Eventually she found Chicago-based Eggy’s Diner, a concept that shuns formality. These people are all about urban comfort food. Knowing the café had recently opened, I was about to ask if everyone was pleased with the volume of business thus far, but then a young server passed by with a plate containing something I couldn’t identify. When I asked what it was, Paula asked the young woman to grab a small plate of the same  menu item so I could sample it.

When the waitress returned she told me her name was Stephanie McAlpin and the dish I was examining was one of the clientele’s favorites, Nutella crepes. After taking a small bite, Stephanie could see how impressed I was and I got a sense that, like Paula, it meant everything to her for customers to go away more than contented; she wanted everyone to know this was a destination experience. Not wanting to be rude, I offered her a portion of the Nutella crepe and for a fleeting moment she looked perplexed.

“I probably shouldn’t, you know. I need to be able to fit into my wedding dress pretty soon.”

But then she giggled and took a bite, which made me like her all the more. 

As customers kept coming in, I watched works of art pass me. Items such as cinnamon roll pancakes, caramel apple pecan waffles, Spanish omelets chock-full of chorizo, and plates covered with mounds of breakfast poutine the size of your head.

When it came time for me to order, I followed my colleagues’ recommendation and got the green eggs and ham, not even knowing what that meant. But by now these folks had my trust. So while I waited for breakfast, I returned to my earlier thought and asked Paula how business was overall.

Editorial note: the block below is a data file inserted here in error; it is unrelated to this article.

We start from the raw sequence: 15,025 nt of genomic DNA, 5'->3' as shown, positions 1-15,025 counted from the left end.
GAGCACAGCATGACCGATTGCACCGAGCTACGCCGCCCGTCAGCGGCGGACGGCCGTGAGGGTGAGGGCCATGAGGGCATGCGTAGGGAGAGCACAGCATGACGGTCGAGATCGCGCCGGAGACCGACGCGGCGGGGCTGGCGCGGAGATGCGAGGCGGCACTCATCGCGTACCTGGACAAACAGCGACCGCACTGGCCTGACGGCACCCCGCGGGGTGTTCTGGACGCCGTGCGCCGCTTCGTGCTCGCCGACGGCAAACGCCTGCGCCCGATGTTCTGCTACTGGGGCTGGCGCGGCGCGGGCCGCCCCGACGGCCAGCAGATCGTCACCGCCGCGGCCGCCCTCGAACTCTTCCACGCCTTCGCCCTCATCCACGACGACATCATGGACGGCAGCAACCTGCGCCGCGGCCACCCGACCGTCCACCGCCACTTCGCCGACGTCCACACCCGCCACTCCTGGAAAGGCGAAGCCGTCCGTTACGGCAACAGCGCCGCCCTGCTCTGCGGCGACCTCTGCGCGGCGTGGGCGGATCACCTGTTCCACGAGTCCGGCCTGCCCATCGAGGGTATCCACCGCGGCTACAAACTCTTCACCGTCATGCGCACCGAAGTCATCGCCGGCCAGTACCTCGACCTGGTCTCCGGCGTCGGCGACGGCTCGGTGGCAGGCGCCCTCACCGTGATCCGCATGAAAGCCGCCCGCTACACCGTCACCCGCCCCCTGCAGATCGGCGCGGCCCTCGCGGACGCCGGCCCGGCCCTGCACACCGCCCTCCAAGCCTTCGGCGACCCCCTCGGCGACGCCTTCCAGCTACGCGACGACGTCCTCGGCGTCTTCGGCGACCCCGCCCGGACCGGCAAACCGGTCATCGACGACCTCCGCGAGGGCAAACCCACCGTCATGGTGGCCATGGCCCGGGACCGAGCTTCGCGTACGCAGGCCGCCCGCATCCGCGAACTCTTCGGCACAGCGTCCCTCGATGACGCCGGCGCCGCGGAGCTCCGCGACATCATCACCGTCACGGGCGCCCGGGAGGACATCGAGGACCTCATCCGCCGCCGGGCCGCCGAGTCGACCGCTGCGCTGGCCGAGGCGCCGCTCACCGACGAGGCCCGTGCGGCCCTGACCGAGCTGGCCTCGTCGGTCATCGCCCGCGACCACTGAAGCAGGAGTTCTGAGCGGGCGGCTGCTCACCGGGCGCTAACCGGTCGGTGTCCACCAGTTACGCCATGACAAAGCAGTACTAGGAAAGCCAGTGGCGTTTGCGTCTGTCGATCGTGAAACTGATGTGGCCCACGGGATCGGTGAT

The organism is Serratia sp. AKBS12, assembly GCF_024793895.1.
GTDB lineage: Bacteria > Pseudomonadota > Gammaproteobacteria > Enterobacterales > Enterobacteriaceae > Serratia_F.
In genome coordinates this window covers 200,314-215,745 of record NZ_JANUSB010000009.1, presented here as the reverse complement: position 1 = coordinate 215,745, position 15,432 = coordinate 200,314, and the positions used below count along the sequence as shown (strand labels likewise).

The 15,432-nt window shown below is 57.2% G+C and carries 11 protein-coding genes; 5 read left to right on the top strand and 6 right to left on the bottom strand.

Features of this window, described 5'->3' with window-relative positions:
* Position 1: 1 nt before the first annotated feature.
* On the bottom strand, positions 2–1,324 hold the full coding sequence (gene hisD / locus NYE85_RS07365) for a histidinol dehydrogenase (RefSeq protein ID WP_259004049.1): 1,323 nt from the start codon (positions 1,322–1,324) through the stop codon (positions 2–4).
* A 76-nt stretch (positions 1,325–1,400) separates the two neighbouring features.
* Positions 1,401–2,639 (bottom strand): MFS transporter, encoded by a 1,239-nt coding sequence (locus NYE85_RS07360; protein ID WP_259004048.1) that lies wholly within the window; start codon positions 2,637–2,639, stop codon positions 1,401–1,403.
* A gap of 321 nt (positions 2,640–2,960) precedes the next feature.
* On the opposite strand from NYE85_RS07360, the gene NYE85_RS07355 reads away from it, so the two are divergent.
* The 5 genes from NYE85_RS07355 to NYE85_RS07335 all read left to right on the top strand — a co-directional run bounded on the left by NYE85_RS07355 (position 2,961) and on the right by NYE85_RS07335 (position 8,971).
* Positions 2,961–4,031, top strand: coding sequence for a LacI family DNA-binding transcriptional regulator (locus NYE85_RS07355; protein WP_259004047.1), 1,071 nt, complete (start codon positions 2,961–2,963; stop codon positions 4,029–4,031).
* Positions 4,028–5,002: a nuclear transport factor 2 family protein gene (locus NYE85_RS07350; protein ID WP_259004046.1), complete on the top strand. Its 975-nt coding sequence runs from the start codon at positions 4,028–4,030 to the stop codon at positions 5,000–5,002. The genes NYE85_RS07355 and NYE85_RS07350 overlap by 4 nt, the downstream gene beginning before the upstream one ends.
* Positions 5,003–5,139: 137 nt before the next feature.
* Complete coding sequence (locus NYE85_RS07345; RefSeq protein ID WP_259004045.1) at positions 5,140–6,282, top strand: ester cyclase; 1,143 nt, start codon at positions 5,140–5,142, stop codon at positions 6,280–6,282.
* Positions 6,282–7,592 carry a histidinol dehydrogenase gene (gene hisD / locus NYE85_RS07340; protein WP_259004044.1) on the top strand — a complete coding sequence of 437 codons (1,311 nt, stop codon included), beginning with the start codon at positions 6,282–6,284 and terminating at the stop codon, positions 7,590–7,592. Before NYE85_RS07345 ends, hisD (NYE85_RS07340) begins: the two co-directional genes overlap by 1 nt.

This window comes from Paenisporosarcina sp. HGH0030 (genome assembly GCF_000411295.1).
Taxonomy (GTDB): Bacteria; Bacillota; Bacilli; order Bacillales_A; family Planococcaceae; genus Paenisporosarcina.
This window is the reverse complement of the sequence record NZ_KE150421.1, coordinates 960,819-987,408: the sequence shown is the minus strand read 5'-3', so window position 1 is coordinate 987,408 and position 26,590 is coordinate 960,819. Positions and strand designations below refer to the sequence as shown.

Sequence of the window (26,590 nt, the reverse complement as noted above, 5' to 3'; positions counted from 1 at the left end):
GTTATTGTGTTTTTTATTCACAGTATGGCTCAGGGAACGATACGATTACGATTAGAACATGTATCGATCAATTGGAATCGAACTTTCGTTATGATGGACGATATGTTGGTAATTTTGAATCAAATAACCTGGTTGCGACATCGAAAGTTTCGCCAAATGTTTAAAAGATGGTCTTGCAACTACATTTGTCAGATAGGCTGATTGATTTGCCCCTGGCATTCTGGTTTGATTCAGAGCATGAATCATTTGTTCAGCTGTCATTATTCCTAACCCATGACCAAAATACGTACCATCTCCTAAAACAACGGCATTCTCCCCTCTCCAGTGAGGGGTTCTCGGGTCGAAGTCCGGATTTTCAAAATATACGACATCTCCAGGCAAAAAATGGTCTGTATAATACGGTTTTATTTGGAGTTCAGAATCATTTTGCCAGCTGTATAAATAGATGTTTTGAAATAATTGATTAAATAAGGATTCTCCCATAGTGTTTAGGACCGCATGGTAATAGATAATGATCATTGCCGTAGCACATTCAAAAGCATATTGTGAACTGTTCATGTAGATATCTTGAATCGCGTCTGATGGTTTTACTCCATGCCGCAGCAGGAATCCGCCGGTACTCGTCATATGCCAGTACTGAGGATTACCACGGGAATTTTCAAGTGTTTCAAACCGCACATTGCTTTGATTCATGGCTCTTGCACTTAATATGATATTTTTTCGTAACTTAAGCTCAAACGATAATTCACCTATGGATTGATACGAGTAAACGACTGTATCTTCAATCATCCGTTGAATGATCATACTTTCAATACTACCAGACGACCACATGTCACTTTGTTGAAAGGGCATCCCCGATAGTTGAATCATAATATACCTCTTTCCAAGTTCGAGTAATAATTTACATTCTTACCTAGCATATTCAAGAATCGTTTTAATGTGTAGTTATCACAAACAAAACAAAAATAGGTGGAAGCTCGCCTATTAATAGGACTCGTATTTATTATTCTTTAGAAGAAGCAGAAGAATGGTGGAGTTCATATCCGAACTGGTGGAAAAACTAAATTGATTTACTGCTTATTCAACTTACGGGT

“When you are a breakfast restaurant, you have to really suck to not pull strong weekend numbers. For us the challenge will be to find innovative ways to keep every chair filled during the weekdays. I’m doing my best to make sure everybody who eats here knows about some of our extra perks. Things like 90 minutes of free ramp parking, or the fact that we don’t impose a splitting fee. I’m adamant that my staff remembers people are starting their day off here and how we treat them will set the tone for the rest of their day. I’m sorry to say I’ve already had to let a few employees go for not being friendly enough.”

I’m sure Paula said other insightful things, but all of a sudden Stephanie, the bride-to-be, placed a plate in front of me. It was then that I realized green eggs and ham were eggs, house-made tomatillo salsa, ham, avocado, pickled onions and queso fresco strategically placed over a pile of grits.

Even before I took my second bite, I knew this place was worth crossing the ocean for. I know a columnist’s job is to make the people and the places in their story seem appealing, but I’m telling you guys on my honor, I can’t remember the last time I saw imagination and execution collide this hard on a breakfast menu. 


Dan “Klecko” McGleno is the CEO at Saint Agnes Baking Company in St Paul and can be reached electronically at kleckobread@comcast.net, at the office at 651-290-7633, or on his cellular device at 651-329-4321.